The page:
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Camel - I Can See Your House From Here CD (album) cover




Symphonic Prog

2.87 | 619 ratings

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Cesar Inca
Special Collaborator
Honorary Collaborator
3 stars After the uneven "Breathless", which was the last Camel effort with Bardens on board, things got a bit better with the "I Can See Your House from Here" album. All in all, the final result didn't really get to the "excellent" spot, but it was just more than just good: very good, uneven still, and that is a relative shame, since the addition of two keyboardists such as Tom Schelhaas and Kit Watkins guaranteed a strong melodic presence in the material's arrangements. Andy Ward has begun to pursue a more concise swing, focusing on a rockier framework and letting go of the dominantly jazz-oriented grove that he had enthusiastically explored since the "Moon Madness" days. This makes sense with the sort of fluid dynamics that another newcomer, Colin Bass, brought to the electric bass. The album kicks off fine, with an example of catchy symphonic rock entitled 'Wait': this song's pop-friendly melodic development doesn't kill the power delivered on the alternating duels of Schelhaas and Watkins' Moog solos in the interlude and on Latimer's closing lead guitar. This one's better than most explicitly pleasant songs recorded by Yes or Genesis in the late 70s. but 'Your Love is Stranger than Mine' is not. This song succeeds at emulating the most trivial moments of the "Breathless" album, which in itself means an artistic misplacement. With a stronger set of arrangements and a fully instrumental development, this might as well been an effective prog piece with a lovely touch of lightness (a-la Sky, for instance). But no, arrangements had to be predictable and it had to bear trivial lyrics. The worst case scenario would have been an attempt to do techno-pop including vocoder. Wait! There is some of that in the album, as well! 'Remote Romance' is the name of this sort of pop-friendly atrocity: Watkins co-authored this song, so it's not Latimer's fault entirely. I won't comment on this one any further, but rather focus on the Watkins-penned instrumental 'Eye of the Storm'. Originally conceived as part of the third studio album that Happy the Man didn't manage to release at the time, this majestic exercise on ethereal moods does capture the freshness and inventiveness that the newcomers were capable of bringing on for the reshaping that Camel needed. Compared to the original version (resurfaced on the CD edition of HTM's "3rd"), this Camel rendition fulfills a more pompous atmosphere and displays a more compact rhythmic structure. 'Who We Are' is a delicious albeit not impressively brilliant mini-epic that finds the band attempting to bring a modern air to its symphonic core, succeeding partially at it. The orchestral coda 'Survival' kind of completes the atmosphere. I happen to enjoy 'Neon Lights' more than other reviewers apparently do: it's a fine up-tempo song with a slight connection to melodic hard rock in its main body and an eerie utilization of multiple keyboards in its interlude. I'm saving the album's two gems for last. 'Hymn to Her' is one of the loveliest Camel ballads ever: it kind of combines the evocative side of 'Air Born' and the romantic vibe 'The Snow Goose'. Watkins shines on brightly in the dynamic jazzed up interlude at doubling Latimer's soloing, and the introductory theme is simply priceless. The 10+ minute instrumental 'Ice' is the icing of this partially convincing cake (well, the icing is more convincing than the cake as a whole). The slow basic 3/4 motif (with inserted 5/4 breaks along the way) conveys a dreamy mood through its various sonorities, be it with the full band or guitar/piano soliloquies. The use of keyboard layers serves as a perfect bridge between the underlying keyboard harmonies and Latimer's emotionally charged leads. This track asks for an intimate climax, and so it happens. This sort of inspired conception and the sort of melodic elegance as comprised in 'Hymn to Her' and 'Eye of the Storm' are what this album should have been full of. Since it isn't, I rate "I Can See Your House from Here" with a 3.40 star grade.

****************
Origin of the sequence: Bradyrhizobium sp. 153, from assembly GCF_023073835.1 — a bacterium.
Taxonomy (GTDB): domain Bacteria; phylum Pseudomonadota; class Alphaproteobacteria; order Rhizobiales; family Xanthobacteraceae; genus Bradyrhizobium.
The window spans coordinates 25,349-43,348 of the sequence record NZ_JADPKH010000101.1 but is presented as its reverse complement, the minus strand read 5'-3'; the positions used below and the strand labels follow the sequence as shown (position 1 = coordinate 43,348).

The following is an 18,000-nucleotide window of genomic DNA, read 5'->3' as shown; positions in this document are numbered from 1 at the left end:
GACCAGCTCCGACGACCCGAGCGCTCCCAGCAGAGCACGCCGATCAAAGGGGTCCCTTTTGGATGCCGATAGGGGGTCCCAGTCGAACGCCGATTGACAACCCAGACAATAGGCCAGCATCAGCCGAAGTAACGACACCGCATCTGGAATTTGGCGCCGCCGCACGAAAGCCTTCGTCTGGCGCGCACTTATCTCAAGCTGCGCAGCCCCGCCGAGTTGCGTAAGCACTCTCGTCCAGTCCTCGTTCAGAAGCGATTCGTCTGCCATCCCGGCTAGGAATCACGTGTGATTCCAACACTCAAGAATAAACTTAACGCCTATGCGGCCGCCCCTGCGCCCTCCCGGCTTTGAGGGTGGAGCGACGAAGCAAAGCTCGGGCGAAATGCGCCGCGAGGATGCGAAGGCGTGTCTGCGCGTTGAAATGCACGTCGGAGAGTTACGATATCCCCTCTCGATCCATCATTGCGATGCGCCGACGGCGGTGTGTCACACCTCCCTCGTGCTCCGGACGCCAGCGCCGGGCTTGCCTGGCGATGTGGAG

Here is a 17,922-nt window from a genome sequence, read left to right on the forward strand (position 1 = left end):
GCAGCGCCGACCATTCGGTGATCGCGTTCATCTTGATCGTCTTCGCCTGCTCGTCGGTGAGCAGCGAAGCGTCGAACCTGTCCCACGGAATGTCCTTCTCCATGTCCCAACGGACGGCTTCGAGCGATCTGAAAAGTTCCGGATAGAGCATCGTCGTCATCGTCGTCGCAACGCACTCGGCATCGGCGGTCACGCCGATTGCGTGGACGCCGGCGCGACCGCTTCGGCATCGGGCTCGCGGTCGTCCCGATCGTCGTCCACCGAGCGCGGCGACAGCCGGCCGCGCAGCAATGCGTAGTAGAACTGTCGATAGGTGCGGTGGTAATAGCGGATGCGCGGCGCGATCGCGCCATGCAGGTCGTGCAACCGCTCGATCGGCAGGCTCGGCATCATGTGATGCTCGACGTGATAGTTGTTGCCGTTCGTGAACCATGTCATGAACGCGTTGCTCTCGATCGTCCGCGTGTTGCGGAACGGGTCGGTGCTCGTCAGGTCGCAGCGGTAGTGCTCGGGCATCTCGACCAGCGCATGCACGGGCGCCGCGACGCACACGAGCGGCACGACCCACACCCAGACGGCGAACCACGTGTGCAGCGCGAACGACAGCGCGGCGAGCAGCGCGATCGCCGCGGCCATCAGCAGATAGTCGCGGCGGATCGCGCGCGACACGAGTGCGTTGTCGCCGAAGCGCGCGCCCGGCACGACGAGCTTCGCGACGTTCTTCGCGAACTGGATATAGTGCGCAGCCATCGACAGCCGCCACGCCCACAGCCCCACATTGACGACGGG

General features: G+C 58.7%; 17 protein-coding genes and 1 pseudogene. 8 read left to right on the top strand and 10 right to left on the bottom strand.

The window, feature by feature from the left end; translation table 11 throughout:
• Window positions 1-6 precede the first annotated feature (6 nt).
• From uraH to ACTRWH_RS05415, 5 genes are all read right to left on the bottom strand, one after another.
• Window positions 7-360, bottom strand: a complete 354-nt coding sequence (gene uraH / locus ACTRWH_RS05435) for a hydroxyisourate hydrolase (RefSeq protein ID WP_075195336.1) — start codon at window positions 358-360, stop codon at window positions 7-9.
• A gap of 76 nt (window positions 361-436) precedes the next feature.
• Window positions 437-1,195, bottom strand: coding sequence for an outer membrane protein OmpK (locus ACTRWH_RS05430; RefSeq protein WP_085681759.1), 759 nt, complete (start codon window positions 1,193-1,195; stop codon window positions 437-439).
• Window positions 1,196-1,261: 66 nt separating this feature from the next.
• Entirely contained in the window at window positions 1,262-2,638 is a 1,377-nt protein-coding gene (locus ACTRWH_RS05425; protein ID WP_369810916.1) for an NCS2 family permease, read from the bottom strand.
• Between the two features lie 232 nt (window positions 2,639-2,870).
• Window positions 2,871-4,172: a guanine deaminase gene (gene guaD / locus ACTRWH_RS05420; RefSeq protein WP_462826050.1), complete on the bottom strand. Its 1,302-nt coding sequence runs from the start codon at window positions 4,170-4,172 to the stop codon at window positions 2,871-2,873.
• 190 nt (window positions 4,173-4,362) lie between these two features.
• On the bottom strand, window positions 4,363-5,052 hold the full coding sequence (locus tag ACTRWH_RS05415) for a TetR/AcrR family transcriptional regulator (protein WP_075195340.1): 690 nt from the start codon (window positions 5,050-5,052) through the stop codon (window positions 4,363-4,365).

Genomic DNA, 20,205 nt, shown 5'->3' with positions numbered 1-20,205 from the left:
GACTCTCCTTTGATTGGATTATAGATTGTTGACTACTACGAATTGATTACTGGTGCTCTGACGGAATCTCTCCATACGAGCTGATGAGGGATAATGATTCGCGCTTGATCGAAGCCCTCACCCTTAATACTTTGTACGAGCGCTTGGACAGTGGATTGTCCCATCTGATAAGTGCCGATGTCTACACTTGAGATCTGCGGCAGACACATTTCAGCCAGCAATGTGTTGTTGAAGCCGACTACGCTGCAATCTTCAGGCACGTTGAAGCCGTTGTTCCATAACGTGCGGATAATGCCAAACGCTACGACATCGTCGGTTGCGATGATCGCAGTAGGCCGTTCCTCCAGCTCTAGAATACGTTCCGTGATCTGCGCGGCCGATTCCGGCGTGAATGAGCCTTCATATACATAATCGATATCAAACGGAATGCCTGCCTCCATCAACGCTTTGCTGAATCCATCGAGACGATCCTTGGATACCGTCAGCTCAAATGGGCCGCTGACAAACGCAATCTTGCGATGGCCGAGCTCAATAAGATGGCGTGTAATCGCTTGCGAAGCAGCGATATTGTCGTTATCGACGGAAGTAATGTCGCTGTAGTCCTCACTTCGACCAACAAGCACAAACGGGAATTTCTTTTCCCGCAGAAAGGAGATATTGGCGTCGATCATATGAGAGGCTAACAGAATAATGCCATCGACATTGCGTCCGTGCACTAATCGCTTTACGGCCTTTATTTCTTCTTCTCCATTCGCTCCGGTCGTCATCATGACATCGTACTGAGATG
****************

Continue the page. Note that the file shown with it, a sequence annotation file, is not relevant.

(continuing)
Cesar Inca | 3/5 |


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